The Personal Consumption Expenditure (PCE) Index, a crucial US inflation indicator closely watched by the Federal Reserve, showed further progress in the central bank’s efforts to combat price growth with high interest rates. Data released on Friday revealed that the PCE Index rose by a relatively modest 3% in the year to June, precisely as forecasted by economists polled by US media. This growth also matched the annual growth of 3% recorded in the Consumer Price Index (CPI) for June, which serves as a broader measure of inflation. In comparison to June, the PCE Index had experienced a 3.8% growth in May.
The retreat in inflation in the United States can be attributed to the Federal Reserve’s aggressive monetary tightening over the past 18 months. The central bank implemented one of its most robust monetary tightening strategies in history to curb runaway inflation caused by the coronavirus pandemic and the trillions of dollars of relief spending associated with it.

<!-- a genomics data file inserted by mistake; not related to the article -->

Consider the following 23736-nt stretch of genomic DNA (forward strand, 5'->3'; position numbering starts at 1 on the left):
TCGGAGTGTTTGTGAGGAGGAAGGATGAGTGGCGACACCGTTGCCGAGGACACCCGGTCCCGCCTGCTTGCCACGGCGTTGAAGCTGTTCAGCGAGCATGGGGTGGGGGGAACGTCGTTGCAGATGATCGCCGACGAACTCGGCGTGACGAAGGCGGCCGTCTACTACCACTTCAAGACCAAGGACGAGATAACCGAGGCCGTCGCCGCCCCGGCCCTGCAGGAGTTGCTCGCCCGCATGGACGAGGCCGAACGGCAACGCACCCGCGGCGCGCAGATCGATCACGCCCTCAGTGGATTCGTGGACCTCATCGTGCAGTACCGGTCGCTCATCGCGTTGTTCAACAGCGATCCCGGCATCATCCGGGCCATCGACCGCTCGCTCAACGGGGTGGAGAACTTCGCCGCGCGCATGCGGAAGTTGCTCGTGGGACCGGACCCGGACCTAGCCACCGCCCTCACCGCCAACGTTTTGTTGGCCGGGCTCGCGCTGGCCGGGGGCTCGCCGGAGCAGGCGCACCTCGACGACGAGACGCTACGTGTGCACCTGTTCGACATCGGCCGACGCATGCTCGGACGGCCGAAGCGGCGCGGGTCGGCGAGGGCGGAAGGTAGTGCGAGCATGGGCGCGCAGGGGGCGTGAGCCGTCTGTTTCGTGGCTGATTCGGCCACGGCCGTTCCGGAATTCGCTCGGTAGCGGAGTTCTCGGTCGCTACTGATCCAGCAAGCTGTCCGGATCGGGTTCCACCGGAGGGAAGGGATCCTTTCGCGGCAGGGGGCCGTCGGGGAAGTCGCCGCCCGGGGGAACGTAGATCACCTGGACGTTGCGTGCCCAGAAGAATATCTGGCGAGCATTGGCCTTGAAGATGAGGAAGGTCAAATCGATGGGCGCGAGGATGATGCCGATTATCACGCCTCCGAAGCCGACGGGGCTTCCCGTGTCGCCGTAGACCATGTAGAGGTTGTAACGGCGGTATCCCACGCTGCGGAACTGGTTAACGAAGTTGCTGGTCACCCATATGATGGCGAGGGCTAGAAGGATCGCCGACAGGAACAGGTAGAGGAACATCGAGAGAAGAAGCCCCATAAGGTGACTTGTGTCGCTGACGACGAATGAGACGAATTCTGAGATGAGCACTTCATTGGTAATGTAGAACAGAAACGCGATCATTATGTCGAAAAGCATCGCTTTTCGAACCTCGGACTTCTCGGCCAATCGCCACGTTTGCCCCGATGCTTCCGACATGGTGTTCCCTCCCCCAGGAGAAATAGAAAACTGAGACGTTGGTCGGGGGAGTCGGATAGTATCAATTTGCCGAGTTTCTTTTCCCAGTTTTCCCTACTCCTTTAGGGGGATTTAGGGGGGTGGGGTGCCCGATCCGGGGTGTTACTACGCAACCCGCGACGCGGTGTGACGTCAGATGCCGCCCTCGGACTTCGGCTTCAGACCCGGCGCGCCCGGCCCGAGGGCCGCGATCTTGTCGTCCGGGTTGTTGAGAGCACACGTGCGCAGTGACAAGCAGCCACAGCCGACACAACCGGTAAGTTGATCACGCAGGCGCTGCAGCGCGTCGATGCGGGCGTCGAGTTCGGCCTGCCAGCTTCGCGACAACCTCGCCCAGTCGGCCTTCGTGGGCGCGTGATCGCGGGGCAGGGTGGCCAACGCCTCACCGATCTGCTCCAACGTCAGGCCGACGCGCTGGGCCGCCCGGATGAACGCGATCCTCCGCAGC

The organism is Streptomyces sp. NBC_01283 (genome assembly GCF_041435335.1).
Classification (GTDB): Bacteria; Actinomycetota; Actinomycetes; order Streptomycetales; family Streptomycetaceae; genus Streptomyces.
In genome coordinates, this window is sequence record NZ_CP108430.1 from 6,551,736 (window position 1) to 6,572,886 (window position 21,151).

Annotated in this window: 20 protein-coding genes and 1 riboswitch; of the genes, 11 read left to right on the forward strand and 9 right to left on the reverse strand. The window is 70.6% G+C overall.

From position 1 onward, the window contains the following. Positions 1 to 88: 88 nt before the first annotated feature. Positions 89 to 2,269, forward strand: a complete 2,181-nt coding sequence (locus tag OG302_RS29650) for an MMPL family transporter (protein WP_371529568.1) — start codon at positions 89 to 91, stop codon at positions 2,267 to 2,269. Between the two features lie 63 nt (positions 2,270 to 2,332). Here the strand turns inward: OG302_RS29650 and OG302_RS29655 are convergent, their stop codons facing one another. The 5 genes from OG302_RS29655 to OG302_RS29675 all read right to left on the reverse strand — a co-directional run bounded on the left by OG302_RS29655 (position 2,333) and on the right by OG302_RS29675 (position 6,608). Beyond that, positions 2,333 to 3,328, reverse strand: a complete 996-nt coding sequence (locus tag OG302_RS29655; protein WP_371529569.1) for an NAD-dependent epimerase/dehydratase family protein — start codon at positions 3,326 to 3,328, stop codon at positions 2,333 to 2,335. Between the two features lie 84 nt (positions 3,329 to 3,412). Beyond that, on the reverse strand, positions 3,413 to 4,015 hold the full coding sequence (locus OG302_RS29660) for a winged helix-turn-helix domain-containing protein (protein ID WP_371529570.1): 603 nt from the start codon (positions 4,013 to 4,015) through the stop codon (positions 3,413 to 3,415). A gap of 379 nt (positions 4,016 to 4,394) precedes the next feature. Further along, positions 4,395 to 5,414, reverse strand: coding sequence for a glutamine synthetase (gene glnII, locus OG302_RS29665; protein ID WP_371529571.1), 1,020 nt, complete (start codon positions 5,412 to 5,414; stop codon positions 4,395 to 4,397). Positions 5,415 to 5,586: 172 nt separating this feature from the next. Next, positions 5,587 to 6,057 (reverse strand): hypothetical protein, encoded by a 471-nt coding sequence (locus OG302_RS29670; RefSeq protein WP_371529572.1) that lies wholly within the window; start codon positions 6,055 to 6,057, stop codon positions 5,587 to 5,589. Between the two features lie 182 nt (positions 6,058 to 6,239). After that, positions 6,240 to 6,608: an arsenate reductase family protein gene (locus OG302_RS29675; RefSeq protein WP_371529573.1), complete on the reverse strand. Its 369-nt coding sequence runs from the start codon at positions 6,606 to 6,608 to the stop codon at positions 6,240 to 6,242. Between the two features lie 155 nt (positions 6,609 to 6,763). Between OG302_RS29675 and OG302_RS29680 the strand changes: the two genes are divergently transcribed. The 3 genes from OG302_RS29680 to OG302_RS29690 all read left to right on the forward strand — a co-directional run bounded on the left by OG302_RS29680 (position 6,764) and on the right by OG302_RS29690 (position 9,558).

Since March 2020, the Federal Reserve has raised key lending rates by a total of 5.25%, significantly increasing rates from the previous 0.25%. Consequently, inflation measured by the CPI has significantly decreased from an annualized four-decade high of 9.1% in June 2022 to just 3% per annum in the last month.
As the Federal Reserve’s efforts continue to show progress in tackling inflation, the market and policymakers will closely observe economic indicators for signs of sustained improvement and possible impacts on the US economy. The significant retreat in inflation provides hope for a more stable economic landscape in the months ahead, but it also necessitates careful monitoring and consideration of the Federal Reserve’s next monetary moves.
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